Anyways, one other thing about sports this week...how bad did the Yankees thump the Red Sox this week, huh? Now don't get me wrong, I despise the Yankees as an institution because of the ridiculous buy-everyone strategy that they have followed for the past 10 years or so. But I've been to a bunch of games, the stadium is only a few subway stops from where I live (as opposed to Shea, which is like a 50-minute ride away over subway and then a switch to a commuter train), and I know an old-fashioned beating when I see one. After winning the first game of the series on Tuesday, I was at the game on Wednesday night (I heard you guys treated Hammer Wife nicely at the table in the first hour or two), and let me tell you that Roger Clemens laid the beat-down on the Red Sox lineup for 6 straight innings. Sure, Big Papi hit a ball about 10,000 feet deep into the right field seats in the 6th, but Clemens pitched a no-hitter into the 6th before giving up just the one run on the way to a one-run Yankees victory again on Wednesday. Then on Thursday, Yankees ace pitcher Wang took a no-hitter of his own into the 7th inning before the Sox finally got a base hit on their way to a 5-0 shutout loss and a sweep at the hands of the Yankees.

Now to be sure the Yankees are still 5 games behind the Sox with around a month left in the season, so that is a lot of ground to make up, but the Yankees completely took it to the Red Sox in pretty severe fashion over three games. In fact, I was at the game on Wednesday and I have to say, the Red Sox lineup is pretty much not formidable at all like it used to be. You've got Big Papi who is obviously a dominator, even though he too is having a bit of a down year for him, but otherwise you've got Manny Ramirez who is a great hitter but injured, and then...well...that's it. I mean, 5 of the 9 players in Boston's lineup on Wednesday had averages below .270. That is highly unusual for a team with the best record in all of baseball. With Manny back that gets a little better, but considering there is also a pussy DH on that team, it's a pretty poor stat. Meanwhile the Yankees, who admittedly have pitching problems themselves at the back of their rotation, thre 7 of 9 batters in their lineup with averages of .287 or higher. It's not hard to see what happened this week in the Bronx -- with some decent pitching, this Red Sox team is beyond beatable. The Yankees lineup hit two homers off Schilling by the 5th inning on Thursday, crushed Josh Beckett early on Wednesday, and scored two runs in the 1st inning against Dice-K on Tuesday on their way to a sweep. This does not bode well for the Sox over the next month in my view. I bet these two teams find a way to make it interesting at some point during this month.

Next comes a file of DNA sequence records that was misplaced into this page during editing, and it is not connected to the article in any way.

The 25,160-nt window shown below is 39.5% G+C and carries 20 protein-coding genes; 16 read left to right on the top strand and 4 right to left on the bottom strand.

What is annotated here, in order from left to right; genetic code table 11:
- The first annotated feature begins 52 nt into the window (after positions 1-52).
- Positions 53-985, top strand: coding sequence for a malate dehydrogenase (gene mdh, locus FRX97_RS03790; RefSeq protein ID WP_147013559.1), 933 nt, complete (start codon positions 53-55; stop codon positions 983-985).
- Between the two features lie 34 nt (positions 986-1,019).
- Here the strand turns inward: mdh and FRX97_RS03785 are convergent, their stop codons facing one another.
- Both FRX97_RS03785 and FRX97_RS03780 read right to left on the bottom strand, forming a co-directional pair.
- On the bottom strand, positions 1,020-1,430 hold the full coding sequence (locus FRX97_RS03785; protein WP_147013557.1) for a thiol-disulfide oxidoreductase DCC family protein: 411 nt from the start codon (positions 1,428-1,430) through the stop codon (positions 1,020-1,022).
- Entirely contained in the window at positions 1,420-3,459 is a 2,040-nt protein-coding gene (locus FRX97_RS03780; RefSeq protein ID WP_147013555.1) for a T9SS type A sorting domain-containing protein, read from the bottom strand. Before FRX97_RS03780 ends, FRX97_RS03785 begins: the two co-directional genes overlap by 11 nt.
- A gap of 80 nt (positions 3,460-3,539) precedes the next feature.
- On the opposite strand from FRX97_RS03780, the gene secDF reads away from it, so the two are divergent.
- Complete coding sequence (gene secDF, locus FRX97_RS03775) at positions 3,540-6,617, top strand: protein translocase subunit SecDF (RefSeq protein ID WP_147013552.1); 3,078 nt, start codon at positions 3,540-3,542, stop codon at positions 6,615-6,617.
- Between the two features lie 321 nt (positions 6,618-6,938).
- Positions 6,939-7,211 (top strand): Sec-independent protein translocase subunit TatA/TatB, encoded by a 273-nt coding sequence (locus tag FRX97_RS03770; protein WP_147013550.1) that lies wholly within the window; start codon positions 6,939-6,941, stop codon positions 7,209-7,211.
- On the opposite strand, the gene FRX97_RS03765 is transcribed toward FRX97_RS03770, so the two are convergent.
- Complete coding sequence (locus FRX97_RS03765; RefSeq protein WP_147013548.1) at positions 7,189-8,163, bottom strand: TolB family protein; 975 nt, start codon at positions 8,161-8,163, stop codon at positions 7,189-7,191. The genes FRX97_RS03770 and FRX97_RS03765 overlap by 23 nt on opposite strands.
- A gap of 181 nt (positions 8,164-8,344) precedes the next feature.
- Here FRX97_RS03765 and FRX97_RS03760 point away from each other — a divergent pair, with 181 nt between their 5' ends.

OK before I sign off today I did want to take a few minutes to address some of the commenters from yesterday who still insist I am totally wrong with my answer to the Monty Hall problem from the other day. I assure you, switching is the correct answer and it does double your chances of picking the right box. As I mentioned yesterday, there are always people (usually most people) who dispute this result vehemently, because it seems so counter to human logic. But it is in fact correct.

In my attempts to further show the correctness of this answer, I posed a similar problem in the comments to yesterday's post that I want to reproduce here, especially because from past experience I know there are probably a great many of you out there who do not agree or at least understand how this conclusion to switch was arrived at:

Instead of having just 3 boxes to choose from as in my original problem, imagine instead that Monty Hall shows you 100 million boxes, and asks you to choose one at random, with one of them containing a million dollars and each of the rest containing just a dead rat. So you're making what is a 1 in 100 million guess to win the million bucks. Then imagine that Monty Hall proceeds to open up every single other box but one -- say box # 98,765,432 -- and shows you a dead rat in each one. You see, he could do this every time to you, because Monty knows where the million actually is, so he can always open up the other 99,999, 998 boxes that you did not choose, leaving unopened only the one box with the million bucks, and your own box. Surely, I posed in the comments yesterday, you would not stick with the one box that you happened to choose with a 1/100,000,000 chance of being right in that situation, rather than switching to the one other box that Monty left over by opening up every other remaining box but that one. It should be more intuitive when you apply this to large numbers that clearly your box has almost zero chance of being the one with the million dollars, given that in every single instance Monty could always use his knowledge of the actual location of the million dollars to open every other box but one, leaving just the box with the million dollars inside. In actuality, just like in the 3-box example I posed the other day, the odds of your box being the money box are still 1 in 100,000,000, while the odds that the money is in the one other box that Monty has left unopened are 99,999,999 / 100,000,000. It is more or less certain in that scenario that you should switch, and in fact you increase your chances of being right by 99,999,999% if you do in fact switch.